Thefts of Catalytic Converters Have Quadrupled in New York City This Year

Catalytic converters are in demand because of the rare earth metals they contain. Now, the NYPD is attempting to deter thieves by labelling the expensive vehicle part.

A marking label being placed on a catalytic converter
Markings are being etched into catalytic converters. (Photo by Erica Dischino/Star Tribune via Getty Images)

In an attempt to deter rising catalytic converters thefts, New York City police have launched a program to label and track the expensive auto parts.

Sign Up For Our Daily Newsletter

By clicking submit, you agree to our <a rel="nofollow noreferer" href="">terms of service</a> and acknowledge we may use your information to send you emails, product samples, and promotions on this website and other properties. You can opt out anytime.

See all of our newsletters

Catalytic converters are attached to vehicle mufflers and contain the metals rhodium, platinum and palladium, which work to convert engine exhaust into less harmful emissions. All vehicles produced in the U.S. have been required to include catalytic converters since 1975, according to a report from the New York Police Department (NYPD).

However, in recent years, converters have drawn attention from thieves for the increasingly valuable metals they contain. Rhodium is the most expensive, selling for $13,000 an ounce, according to Detective Thomas Burke from the NYPD Auto Crime unit, while platinum and palladium go for a couple thousand dollars per ounce.

As the prices of these rare metals have increased in the past few years, so has catalytic converter theft. Some areas in New York State have seen a 200 percent increase in thefts each year, according to a May press release from the New York State Department of Motor Vehicles (DMV). And in New York City, thefts in 2022 have already quadrupled. There have been 4,551 catalytic converter thefts in the city as of July 10, in comparison to 1,124 thefts during the same period in 2021.

A stolen converter typically costs victims $5,000 to $10,000 worth of damages, according to the DMV, and vehicles parked for long periods of time—such as those in car dealership lots—are often the targets.

“A city-wide, state-wide, national problem”

The vehicles most sought by thieves include Honda CR-Vs and Mitsubishi Outlanders, as well as hybrids that carry multiple catalytic converters, said Burke. “Cars with less emissions are more likely to be targeted,” he said. Other cars in high demand include large SUVs or pick-ups, as cars higher from the ground provide easier access for thieves to crawl underneath. Once stolen, converters are typically sold to salvage yards or smelters who melt them down for the metals inside, according to Burke.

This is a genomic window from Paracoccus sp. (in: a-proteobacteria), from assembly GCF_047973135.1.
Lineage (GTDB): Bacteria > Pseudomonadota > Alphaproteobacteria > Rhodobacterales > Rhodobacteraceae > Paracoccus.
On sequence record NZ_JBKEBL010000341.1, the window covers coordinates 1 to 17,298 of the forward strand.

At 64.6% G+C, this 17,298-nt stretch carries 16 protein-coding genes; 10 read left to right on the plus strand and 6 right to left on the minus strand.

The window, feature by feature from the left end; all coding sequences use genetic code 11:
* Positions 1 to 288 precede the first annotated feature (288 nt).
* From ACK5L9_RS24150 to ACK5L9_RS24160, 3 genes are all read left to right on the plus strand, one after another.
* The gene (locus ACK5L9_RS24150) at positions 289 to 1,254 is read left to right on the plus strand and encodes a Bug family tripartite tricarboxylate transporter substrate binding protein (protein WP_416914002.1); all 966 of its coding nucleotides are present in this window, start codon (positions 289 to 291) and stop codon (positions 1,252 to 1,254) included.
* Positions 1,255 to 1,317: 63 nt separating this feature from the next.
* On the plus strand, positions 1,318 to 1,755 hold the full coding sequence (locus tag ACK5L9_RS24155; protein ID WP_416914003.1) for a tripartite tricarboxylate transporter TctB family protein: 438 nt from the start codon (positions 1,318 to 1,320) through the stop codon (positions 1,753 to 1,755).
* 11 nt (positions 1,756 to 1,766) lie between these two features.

While Burke describes catalytic converter theft as a “city-wide, state-wide, national problem,” he said that Staten Island has seen a higher increase than other city boroughs. On July 15, the NYPD held an event in Staten Island where it labeled 150 cars with anti-theft etchings, and the following day labeled over 50 vehicles in Queens, Burke said.

These markings, called ‘CatEtch’ or ‘CatGuard’, etch a serial number into the catalytic converter in order to link stolen converters to victims and deter thieves from selling them to auto part shops, where Burke said the NYPD conducts drop-by inspections to look for stolen goods.

The NYPD, DMV and various state entities have joined forces to label vehicles. “Everybody is handling it a little bit differently,” said Burke, who added that the DMV usually labels cars at car dealerships, while law enforcement has focused on local residents. Auto manufacturers have also begun labelling converters and are developing a database to link thefts, he said.

The Staten Island event wasn’t the first etching event, but the largest one yet. While the NYPD is also attempting to deter thefts with auto shop inspections and undercover investigations, it plans to continue its labelling program across New York City and eventually the state, said Burke.

Thefts of Catalytic Converters Have Quadrupled in New York City This Year